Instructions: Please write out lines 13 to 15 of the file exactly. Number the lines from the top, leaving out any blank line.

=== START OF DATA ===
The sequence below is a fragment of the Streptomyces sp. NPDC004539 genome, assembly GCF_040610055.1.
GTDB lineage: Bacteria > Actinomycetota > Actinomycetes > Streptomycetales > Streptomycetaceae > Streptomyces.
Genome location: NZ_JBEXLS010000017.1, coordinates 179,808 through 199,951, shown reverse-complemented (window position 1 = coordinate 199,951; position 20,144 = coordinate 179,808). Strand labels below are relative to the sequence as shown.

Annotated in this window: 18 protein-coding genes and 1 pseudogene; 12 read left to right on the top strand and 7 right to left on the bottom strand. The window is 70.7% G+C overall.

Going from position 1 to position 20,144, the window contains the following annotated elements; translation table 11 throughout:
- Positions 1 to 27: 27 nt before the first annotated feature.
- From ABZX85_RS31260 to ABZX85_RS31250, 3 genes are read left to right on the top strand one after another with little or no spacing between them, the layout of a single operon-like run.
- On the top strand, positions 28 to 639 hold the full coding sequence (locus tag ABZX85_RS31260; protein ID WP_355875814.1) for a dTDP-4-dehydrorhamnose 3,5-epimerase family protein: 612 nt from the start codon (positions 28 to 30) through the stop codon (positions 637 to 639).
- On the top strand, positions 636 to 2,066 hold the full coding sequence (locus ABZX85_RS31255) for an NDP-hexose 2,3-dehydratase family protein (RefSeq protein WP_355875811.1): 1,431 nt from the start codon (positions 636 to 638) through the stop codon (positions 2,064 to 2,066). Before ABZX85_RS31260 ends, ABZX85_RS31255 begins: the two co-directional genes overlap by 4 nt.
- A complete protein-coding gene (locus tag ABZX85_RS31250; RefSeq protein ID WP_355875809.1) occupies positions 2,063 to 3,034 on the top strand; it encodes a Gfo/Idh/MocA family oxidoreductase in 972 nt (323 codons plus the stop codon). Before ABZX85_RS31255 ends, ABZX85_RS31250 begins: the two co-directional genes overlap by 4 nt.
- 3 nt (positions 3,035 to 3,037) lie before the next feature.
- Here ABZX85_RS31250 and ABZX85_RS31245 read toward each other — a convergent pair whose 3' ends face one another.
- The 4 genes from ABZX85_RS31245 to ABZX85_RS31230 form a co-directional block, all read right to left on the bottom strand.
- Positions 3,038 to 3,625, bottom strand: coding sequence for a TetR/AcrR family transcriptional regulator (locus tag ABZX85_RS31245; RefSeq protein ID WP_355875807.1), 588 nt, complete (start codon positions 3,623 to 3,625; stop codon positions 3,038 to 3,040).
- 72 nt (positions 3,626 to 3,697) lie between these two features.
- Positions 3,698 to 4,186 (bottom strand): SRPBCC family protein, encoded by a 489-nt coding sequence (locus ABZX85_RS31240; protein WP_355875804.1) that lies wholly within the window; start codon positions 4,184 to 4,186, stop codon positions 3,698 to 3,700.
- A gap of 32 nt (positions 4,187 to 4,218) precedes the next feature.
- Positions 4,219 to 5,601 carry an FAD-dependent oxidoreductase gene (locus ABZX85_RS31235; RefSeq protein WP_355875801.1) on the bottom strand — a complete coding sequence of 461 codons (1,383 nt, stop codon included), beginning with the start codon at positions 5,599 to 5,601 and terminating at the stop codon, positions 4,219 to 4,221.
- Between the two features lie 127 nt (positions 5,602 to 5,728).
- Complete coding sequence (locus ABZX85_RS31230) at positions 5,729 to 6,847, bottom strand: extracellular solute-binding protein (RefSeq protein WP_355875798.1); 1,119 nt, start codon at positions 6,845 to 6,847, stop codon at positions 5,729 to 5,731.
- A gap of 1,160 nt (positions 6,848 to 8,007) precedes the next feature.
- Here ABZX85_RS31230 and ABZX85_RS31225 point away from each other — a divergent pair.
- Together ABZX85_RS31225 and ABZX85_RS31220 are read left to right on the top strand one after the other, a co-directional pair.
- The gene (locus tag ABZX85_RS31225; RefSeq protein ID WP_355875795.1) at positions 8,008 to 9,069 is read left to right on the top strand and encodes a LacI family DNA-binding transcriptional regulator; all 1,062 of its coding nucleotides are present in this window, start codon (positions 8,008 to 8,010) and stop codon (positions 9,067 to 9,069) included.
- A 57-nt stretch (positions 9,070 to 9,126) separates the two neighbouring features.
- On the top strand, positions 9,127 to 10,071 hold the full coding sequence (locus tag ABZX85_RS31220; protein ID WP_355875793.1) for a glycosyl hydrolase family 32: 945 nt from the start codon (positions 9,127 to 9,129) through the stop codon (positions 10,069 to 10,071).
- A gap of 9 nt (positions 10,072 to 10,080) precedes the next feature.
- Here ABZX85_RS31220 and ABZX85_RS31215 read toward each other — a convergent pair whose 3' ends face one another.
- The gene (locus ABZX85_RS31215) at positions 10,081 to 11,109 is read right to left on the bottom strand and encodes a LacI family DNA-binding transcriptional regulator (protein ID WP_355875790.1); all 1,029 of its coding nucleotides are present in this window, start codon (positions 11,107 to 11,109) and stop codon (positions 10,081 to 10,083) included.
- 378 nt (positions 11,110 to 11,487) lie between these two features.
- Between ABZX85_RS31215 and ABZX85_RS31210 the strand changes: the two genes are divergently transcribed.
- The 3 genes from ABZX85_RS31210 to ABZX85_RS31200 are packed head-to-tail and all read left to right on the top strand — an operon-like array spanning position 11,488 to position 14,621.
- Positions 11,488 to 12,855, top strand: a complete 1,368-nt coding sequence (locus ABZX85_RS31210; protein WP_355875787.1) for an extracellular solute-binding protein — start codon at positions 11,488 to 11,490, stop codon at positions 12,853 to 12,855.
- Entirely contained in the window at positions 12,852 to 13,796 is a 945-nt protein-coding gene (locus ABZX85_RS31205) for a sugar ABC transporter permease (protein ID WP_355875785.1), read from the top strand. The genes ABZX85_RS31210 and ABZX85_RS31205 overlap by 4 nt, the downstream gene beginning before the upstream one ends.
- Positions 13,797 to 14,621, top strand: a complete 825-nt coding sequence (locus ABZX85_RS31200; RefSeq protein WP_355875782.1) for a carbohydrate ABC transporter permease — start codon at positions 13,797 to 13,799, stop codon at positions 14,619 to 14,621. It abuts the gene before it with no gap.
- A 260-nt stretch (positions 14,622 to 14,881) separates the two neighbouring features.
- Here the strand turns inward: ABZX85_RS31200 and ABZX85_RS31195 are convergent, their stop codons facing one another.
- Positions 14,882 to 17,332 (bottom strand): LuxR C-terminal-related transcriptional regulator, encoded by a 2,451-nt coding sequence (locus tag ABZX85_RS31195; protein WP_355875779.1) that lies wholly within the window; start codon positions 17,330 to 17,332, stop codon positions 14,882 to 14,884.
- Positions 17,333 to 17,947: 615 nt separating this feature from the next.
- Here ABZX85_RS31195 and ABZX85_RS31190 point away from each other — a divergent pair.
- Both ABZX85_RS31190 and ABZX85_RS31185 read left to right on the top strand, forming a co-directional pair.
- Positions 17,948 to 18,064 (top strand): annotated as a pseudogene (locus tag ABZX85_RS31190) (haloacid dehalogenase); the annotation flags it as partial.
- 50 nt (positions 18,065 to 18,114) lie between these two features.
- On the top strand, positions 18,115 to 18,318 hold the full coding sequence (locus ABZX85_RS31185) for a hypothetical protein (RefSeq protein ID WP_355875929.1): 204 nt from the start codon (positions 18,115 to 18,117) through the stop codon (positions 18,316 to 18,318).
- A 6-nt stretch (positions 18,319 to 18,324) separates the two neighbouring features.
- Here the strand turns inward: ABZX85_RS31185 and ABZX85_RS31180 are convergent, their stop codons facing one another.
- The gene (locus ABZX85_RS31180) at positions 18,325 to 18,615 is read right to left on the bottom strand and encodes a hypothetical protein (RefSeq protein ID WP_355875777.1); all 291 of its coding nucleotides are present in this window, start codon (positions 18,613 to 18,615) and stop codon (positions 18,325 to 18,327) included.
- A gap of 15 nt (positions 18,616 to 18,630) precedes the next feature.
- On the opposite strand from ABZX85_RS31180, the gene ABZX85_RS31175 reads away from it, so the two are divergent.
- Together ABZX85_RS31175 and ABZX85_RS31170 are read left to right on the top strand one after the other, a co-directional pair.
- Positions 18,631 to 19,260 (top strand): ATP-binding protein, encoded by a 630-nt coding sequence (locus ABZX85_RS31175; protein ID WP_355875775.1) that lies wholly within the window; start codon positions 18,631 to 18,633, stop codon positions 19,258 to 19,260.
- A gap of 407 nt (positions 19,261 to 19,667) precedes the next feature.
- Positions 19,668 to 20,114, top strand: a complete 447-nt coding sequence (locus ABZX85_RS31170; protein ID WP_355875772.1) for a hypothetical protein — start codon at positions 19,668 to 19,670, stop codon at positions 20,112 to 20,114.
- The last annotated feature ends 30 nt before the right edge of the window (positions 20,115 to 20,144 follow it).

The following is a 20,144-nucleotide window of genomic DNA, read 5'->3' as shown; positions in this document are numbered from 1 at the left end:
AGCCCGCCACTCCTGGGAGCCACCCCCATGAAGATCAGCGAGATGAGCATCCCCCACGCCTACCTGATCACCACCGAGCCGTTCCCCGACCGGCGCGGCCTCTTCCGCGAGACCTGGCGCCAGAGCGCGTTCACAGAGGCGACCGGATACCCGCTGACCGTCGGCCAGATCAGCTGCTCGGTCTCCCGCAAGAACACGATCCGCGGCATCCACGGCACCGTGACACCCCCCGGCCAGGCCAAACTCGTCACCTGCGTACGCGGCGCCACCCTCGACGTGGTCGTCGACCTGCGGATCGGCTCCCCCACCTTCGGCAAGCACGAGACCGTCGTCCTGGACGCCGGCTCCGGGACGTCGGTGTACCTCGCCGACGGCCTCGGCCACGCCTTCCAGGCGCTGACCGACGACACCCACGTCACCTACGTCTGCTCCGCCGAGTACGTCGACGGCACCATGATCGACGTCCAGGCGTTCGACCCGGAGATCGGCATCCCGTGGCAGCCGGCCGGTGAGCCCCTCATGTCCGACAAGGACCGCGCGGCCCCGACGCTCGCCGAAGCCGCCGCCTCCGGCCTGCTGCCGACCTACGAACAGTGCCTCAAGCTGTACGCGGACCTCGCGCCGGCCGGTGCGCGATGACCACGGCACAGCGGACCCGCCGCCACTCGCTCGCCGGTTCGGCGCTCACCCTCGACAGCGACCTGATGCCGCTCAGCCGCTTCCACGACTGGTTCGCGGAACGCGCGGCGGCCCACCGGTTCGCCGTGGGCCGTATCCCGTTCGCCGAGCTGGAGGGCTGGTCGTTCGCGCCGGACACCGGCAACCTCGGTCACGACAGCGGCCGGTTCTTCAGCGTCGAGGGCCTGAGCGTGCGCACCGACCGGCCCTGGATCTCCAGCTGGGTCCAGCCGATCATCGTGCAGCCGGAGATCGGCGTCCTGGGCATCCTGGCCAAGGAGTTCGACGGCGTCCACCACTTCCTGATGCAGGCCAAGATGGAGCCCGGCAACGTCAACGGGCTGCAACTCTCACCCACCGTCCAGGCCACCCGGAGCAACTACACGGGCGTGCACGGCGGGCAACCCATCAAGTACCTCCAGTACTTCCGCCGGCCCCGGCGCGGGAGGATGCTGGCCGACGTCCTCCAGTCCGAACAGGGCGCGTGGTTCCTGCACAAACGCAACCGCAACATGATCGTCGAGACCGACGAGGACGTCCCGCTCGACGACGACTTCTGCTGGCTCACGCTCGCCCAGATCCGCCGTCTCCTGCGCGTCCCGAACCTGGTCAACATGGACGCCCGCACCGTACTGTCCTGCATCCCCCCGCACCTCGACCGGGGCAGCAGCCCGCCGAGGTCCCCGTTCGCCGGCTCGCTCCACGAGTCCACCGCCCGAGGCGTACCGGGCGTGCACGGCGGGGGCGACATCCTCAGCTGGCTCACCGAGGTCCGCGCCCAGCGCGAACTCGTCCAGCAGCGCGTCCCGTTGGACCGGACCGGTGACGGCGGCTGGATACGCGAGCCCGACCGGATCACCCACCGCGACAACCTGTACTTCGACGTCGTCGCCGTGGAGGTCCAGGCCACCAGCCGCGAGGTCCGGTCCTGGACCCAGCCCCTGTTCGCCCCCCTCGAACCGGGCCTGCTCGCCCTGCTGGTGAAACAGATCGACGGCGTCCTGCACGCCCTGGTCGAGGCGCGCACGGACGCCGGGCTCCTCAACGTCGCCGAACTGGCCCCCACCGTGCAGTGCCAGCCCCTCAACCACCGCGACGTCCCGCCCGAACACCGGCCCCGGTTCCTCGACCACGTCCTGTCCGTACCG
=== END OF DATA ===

- The 4 genes from ABZX85_RS31245 to ABZX85_RS31230 form a co-directional block, all read right to left on the bottom strand.
- Positions 3,038 to 3,625, bottom strand: coding sequence for a TetR/AcrR family transcriptional regulator (locus tag ABZX85_RS31245; RefSeq protein ID WP_355875807.1), 588 nt, complete (start codon positions 3,623 to 3,625; stop codon positions 3,038 to 3,040).
- 72 nt (positions 3,626 to 3,697) lie between these two features.